Print out that money quote, laminate it, and carry it around in your wallet because that is the best critique of Joe Biden that I have yet seen. And it comes to us from the other side of the pond. Lawson then makes a comparison between Biden and Sarah Palin that you won't often see here:
The Republican vice-presidential candidate had been unable to elaborate on the way in which John McCain had attempted to enforce greater regulation on the finance industry, beyond his demand for more supervision of the biggest mortgage lenders; and she struggled to justify her claim that being Governor of Alaska gave her a special insight into the threats from Russia.
Neither of her responses was articulate. But they weren't factually incorrect. She didn't make anything up. That's Biden territory. When he faced the deceptively easy-going Ms Couric, he told the CBS anchorwoman, a propos deals to rescue Wall Street: "When the stock market crashed, Franklin D Roosevelt got on the television and didn't just talk about the, you know, princes of greed. He said, 'Look, here's what happened'." As others, but not Ms Couric, have since observed, the US President at the time of the 1929 stock market crash was not Roosevelt, but Herbert Hoover; and Roosevelt didn't go on television, probably because no-one in America owned one at the time.
Such dedicated and inarticulate imprecision with the facts of history should not disqualify Joe Biden from being taken seriously as the next-in-line for the Presidency; he got away with his goof, as easy-going and genial men tend to do. But imagine what hysteria would have ensued if it was Mrs Palin who had constructed a fictitious account of the circumstances surrounding the great Wall Street Crash.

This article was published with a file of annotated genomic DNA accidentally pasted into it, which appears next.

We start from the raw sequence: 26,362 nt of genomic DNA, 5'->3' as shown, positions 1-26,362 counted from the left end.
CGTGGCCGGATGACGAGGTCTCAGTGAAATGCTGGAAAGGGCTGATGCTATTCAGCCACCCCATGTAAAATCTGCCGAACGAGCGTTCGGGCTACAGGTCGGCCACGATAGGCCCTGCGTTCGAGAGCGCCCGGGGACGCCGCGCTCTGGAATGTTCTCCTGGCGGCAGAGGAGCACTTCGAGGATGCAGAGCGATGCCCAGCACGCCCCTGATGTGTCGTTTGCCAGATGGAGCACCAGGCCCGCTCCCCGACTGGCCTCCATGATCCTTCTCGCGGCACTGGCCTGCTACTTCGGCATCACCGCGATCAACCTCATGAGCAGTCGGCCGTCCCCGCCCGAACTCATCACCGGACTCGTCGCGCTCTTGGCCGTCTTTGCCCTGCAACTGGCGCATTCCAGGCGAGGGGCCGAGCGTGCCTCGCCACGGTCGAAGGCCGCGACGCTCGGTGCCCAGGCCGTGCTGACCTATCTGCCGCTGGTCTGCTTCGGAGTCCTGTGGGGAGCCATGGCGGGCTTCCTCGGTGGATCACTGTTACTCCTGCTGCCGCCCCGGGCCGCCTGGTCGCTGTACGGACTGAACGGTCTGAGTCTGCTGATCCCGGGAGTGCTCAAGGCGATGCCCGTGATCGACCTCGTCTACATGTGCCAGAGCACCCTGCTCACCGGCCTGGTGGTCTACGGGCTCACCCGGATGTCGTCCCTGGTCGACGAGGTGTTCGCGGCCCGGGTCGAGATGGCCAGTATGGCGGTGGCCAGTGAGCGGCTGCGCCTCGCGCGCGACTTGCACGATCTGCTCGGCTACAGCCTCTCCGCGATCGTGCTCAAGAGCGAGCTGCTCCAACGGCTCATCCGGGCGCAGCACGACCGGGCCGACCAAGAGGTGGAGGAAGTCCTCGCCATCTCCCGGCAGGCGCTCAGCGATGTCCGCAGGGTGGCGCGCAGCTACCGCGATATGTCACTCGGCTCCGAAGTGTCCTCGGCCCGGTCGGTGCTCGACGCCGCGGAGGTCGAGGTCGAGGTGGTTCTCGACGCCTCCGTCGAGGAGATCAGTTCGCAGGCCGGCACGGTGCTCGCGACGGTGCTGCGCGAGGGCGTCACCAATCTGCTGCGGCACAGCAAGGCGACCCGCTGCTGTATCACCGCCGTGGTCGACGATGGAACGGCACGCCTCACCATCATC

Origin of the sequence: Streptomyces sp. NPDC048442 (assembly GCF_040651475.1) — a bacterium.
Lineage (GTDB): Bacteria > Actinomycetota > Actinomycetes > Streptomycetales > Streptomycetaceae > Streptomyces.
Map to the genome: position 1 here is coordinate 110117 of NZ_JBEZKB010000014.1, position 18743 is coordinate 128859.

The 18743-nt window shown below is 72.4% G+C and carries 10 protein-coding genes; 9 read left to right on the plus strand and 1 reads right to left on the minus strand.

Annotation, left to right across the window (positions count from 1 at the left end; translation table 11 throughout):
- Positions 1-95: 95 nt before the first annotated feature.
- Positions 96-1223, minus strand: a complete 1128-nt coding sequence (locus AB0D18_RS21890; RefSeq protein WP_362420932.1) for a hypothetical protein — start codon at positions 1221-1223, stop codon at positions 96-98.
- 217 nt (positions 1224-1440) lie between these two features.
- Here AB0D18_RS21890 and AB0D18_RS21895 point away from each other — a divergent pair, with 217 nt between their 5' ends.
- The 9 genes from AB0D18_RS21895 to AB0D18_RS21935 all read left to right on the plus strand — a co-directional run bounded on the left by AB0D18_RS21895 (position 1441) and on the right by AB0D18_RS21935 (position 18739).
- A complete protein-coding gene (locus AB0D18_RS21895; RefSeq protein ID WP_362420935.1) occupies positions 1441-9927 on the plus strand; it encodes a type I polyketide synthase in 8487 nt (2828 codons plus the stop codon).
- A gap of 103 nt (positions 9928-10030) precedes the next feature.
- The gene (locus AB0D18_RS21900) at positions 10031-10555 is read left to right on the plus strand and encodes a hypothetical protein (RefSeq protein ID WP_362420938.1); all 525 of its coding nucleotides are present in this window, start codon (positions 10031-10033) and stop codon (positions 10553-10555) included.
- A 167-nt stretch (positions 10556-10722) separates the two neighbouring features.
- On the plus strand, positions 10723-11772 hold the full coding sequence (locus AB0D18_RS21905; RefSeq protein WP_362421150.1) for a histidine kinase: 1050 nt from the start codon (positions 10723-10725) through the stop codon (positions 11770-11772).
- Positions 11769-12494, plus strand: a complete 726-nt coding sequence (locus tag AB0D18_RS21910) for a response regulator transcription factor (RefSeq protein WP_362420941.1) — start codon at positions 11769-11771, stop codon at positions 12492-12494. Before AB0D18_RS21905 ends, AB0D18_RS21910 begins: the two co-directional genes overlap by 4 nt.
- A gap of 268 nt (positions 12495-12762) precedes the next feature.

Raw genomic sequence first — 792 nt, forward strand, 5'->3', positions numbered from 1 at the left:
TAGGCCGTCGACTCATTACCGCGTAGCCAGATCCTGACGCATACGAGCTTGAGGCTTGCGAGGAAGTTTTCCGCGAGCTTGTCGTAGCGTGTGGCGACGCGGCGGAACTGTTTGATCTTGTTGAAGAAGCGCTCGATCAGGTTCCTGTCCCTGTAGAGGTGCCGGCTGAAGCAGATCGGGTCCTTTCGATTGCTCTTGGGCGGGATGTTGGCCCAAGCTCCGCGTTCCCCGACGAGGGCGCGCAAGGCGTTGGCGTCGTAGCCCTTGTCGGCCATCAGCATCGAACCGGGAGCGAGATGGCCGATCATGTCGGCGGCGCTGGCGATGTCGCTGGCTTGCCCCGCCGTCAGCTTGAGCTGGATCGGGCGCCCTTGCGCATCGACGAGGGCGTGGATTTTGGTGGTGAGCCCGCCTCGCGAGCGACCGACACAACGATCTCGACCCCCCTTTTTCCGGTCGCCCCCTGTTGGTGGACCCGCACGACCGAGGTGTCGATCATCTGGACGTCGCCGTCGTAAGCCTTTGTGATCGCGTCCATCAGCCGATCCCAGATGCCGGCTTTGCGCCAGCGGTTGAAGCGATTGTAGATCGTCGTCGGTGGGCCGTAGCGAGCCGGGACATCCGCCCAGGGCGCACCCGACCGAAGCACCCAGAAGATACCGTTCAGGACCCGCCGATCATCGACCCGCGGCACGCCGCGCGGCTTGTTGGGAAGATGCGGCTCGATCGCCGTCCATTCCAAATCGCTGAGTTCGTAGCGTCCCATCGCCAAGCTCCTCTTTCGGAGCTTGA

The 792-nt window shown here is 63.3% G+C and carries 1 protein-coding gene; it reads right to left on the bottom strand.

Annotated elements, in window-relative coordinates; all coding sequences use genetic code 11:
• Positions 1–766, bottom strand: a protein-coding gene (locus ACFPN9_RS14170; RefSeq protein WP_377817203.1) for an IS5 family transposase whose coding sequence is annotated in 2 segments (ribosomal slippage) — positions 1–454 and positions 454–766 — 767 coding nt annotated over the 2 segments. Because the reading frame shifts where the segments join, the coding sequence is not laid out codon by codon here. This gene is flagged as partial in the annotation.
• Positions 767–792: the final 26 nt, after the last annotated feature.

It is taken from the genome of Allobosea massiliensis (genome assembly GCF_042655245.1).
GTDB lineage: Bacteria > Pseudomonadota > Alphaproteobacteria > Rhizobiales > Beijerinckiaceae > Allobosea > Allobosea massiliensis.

Correct, and I don't know if Dominic Lawson is aware of it but Biden also stated that he was willing to prosecute members of the Bush Administration for supposed crimes if Barack Obama were elected president. A statement that he later denied he had ever made.
Lawson provides us with suffient warnings about Joe Biden but, on the upside, there is always his entertainment value:
Nothing in Joe Biden's record, long as it is, suggests that he has the attributes one would wish for in a head of state. There would be plenty of laughs, though.
Although most of the American media continues to provide cover for Joe Biden, there are occasional slip-ups such as this quote, which he probably now wishes he never made, from The New Republic senior editor Jonathan Chait back in early 2007 when it looked like Biden had no chance for the presidential nomination:
Biden looks as if he’s the product of a laboratory experiment designed to create the world’s worst presidential candidate.
And now that he is the vice-presidential candidate, Chait has gone MIA on the topic of Joe Biden. Meanwhile your humble correspondent continues to rely on British periodicals with increasingly frequency to find out what is going on over here since the American media in general seem to be MIA on certain inconvenient political topics.